It was a colder than normal winter this year when our drywall and insulation was removed from the walls and ceiling, and our kitchen torn out. It was then, with impeccable timing, our dryer gave out.

Here are a few photos from December:


The dismantled kitchen and new cabinets piled up in the living room, our wet clothes hanging from makeshift clotheslines, but best of all, no blue carpet. In hindsight, it might have been a good idea to move out during this part.


Once the main renovations were done, we did much of the finishing work, wood trim, painting etc. ourselves to save cost, and to be honest, because I enjoy using power tools. This kept us greatly occupied for many months.

Fast forward a few more months, we have no more blue carpet, and lots of cool before and after photos. I think it was worth it. What do you think?







counter1P1070023Beautiful concrete counters by Julien of La Cote Concrete and Maple counter by Christian of Lafor Wood Products. Why yes, that is a plumbed in beer tap in the above photo, on the left. Also on the left, a cutting board I made from cherry wood from a tree we cut down in the back yard.

In the photo below, the pebble floor beside the patio door is mostly sourced from the beach and is a great way to hide the dirt that the pups track in every day. The cedar panel along the front of my desk came from a cedar tree we took down in the back of our house. The center of the tree was split and rotten but there was still plenty of perfectly good wood that we have used throughout the house.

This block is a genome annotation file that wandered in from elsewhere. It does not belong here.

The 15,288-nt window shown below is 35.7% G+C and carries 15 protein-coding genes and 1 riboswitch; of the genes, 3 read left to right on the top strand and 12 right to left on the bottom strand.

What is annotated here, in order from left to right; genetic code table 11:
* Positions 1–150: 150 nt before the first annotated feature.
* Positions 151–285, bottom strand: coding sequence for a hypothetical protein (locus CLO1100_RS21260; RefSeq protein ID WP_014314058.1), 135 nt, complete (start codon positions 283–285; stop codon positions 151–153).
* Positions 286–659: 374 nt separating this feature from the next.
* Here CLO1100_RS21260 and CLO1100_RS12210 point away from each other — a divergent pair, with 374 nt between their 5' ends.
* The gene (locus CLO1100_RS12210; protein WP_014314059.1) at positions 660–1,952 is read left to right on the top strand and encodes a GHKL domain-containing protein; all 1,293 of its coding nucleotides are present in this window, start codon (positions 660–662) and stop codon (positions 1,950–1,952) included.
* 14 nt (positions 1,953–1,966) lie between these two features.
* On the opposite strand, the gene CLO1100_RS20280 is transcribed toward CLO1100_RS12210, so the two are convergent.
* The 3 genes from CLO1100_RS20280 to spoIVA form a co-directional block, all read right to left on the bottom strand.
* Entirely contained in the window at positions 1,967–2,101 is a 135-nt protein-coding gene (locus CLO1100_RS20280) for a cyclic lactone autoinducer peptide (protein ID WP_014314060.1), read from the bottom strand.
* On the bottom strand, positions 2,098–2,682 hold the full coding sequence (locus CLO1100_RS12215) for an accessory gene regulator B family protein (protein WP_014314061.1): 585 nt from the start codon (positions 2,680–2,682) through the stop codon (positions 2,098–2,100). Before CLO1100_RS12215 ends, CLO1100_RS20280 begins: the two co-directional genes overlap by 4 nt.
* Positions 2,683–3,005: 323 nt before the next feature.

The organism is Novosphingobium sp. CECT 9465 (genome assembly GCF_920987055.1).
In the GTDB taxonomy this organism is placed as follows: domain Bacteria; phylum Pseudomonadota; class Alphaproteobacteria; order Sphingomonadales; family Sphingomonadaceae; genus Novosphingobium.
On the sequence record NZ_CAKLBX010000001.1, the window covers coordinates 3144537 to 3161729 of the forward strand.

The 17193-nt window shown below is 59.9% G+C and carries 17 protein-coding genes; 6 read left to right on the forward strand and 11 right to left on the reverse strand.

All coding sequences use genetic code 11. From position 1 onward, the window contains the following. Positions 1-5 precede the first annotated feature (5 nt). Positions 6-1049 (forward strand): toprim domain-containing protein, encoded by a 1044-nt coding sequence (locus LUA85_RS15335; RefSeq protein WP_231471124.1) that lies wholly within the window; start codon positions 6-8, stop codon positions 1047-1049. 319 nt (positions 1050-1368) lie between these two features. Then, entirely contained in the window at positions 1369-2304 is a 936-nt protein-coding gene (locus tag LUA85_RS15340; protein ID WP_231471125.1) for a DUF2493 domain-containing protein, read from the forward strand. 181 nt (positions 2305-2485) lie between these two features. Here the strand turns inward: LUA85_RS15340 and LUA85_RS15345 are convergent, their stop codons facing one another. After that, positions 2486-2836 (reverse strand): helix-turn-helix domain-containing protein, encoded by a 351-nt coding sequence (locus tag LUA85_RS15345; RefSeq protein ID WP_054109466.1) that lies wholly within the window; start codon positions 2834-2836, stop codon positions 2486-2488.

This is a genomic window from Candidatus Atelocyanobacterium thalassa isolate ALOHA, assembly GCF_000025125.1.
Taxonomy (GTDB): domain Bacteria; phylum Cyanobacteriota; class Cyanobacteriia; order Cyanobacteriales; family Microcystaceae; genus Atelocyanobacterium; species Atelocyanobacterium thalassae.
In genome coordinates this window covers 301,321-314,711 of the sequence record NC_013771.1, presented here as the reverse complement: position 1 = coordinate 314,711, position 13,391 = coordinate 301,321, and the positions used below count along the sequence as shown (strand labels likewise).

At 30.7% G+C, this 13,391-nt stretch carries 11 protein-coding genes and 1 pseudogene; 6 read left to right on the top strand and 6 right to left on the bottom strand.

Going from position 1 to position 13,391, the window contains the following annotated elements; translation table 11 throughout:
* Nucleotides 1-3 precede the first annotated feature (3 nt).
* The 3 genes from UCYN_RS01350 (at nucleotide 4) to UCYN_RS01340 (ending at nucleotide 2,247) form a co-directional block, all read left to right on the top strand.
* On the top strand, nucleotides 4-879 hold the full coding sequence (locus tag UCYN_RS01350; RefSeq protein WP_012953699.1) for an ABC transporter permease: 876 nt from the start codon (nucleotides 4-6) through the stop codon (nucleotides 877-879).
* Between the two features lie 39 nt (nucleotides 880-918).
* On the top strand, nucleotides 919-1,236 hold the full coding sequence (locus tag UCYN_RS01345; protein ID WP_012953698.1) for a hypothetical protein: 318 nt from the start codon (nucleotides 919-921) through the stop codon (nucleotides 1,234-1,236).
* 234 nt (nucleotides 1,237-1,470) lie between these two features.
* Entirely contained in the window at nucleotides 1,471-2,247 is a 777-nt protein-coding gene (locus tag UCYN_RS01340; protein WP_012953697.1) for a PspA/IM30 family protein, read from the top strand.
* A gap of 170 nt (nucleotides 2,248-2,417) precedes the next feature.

New Guest Room


Chapter Two – The Pub

When I was a wee lass, perhaps 5 or 6 years old, my family took us for a camping trip in the English country side. The English weather lived up to its good name. It rained the entire time and the field was muddy. Before long, my wonderful father suggested the brilliant idea of taking me to a nearby pub. I realize now that it was probably at the request of my Mother, to get me out of her hair so that she could get the tent set up. (Thanks Mum) However, at the time, I just thought my Dad wanted to take me on a great adventure.